Thai military government cracking down on expats

Published:  4 Aug at 6 PM
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For decades, expats have flocked to Thailand for its laid-back atmosphere, great weather and low cost of living.

Bangkok, the northern city of Chiang Mai and southern Thailand’s sun, sea and sand beach resorts have long been favourites for expats searching for a place to retire, work or just have fun.
Until recently, immigration laws were loosely interpreted, giving freedom to many to stay without the exact visa requirements.

However, since the military government took over some two months ago, an increasingly tough crackdown on technically illegal long-stayers on visa runs or visa waivers has resulted in many being refused re-entry to the country. According to Thai embassies in Western countries, the aim of the crackdown is to reduce the number of expat foreigners staying and working in the country without the correct visas.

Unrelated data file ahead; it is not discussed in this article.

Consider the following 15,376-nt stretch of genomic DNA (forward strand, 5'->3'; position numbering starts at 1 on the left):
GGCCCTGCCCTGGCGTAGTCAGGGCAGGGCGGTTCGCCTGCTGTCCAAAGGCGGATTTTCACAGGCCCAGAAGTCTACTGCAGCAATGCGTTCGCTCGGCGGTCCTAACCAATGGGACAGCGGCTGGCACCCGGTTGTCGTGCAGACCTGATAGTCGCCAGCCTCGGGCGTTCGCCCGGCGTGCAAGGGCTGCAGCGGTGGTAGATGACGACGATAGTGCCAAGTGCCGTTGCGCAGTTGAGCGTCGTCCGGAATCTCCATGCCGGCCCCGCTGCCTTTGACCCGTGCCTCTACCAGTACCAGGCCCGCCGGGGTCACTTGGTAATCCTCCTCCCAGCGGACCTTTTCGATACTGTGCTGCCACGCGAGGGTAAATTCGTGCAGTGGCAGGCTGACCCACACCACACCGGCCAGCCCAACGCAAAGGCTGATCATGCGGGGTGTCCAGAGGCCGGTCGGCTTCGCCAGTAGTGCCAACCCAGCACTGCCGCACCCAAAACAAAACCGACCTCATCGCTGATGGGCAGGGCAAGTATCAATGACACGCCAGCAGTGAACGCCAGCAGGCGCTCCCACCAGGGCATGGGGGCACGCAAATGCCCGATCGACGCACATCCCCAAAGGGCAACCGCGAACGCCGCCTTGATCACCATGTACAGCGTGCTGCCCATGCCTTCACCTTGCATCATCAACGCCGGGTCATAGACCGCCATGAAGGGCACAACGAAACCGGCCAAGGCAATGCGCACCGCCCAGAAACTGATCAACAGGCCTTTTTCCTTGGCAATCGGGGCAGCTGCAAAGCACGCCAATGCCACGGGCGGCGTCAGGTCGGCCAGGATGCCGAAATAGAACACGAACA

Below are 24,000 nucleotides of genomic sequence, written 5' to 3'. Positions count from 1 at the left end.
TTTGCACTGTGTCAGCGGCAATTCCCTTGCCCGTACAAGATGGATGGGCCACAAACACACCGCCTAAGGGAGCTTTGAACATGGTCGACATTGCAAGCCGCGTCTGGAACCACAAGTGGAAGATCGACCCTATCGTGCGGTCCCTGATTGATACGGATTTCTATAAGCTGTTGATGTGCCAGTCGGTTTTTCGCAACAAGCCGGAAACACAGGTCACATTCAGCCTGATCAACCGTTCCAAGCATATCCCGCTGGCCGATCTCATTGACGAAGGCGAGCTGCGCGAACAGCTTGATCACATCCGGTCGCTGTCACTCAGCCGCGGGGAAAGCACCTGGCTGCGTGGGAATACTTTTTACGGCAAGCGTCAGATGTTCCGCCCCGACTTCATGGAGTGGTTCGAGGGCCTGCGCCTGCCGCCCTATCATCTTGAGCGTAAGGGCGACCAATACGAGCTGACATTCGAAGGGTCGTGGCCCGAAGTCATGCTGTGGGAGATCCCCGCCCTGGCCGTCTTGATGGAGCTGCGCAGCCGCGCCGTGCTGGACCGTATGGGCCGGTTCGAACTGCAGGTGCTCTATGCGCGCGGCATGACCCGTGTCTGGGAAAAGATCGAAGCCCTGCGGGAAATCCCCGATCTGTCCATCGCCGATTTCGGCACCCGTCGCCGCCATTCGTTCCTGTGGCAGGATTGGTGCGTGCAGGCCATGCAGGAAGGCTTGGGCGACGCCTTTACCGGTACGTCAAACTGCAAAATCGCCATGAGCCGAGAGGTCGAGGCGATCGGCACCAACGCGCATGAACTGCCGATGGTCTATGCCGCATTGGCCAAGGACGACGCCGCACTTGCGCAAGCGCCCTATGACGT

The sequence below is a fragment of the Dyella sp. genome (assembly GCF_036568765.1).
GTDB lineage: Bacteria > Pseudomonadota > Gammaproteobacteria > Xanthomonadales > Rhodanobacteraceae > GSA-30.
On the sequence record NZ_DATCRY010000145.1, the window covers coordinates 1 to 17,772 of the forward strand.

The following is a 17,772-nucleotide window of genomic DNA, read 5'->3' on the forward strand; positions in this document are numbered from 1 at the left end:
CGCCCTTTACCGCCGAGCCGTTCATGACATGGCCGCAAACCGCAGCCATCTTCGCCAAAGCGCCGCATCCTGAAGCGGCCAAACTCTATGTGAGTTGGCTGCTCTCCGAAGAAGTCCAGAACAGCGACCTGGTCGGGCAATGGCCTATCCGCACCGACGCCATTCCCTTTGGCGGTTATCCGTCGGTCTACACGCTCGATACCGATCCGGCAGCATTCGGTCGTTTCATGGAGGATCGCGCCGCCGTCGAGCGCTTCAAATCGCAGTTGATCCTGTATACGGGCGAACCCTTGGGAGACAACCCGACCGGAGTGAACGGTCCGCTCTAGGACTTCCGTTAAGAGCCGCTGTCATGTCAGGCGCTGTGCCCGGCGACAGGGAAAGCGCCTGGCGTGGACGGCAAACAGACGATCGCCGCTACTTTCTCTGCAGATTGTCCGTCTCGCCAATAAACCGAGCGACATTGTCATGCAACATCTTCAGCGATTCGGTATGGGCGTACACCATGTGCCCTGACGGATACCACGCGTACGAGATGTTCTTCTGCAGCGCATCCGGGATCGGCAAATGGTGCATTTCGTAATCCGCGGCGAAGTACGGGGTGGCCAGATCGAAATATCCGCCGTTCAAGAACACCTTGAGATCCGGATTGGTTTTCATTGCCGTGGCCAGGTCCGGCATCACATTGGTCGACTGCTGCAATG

With Cambodian and Myanmar workers also feeling the force of the military, many expats are now feeling insecure about their prospects of remaining in the country, even with the correct visas. Groups likely to be affected are English language teachers, most of whose schools are not prepared to give them the legally required work permits, and those genuinely studying the Thai language or other subjects on education visas.

Concern is also being felt by the large number of expat workers in the offshore oil and gas industries, most of whom have month-on, month-off schedules. Often married to Thais and with children, their schedules are difficult to fit with existing visa types as they are not regarded by immigration officials as long-stay residents or tourists.

Estimates of the numbers of expats living in Thailand range between half a million and a million or more, with one of the largest groups, retirees, now fearing that even their lives may become impossible to sustain if present rules change. The confusion at present is also affecting the plans of tourists who regularly use Thailand as a base for visiting Cambodia, Laos, Vietnam and other neighbouring countries as part of their holidays.
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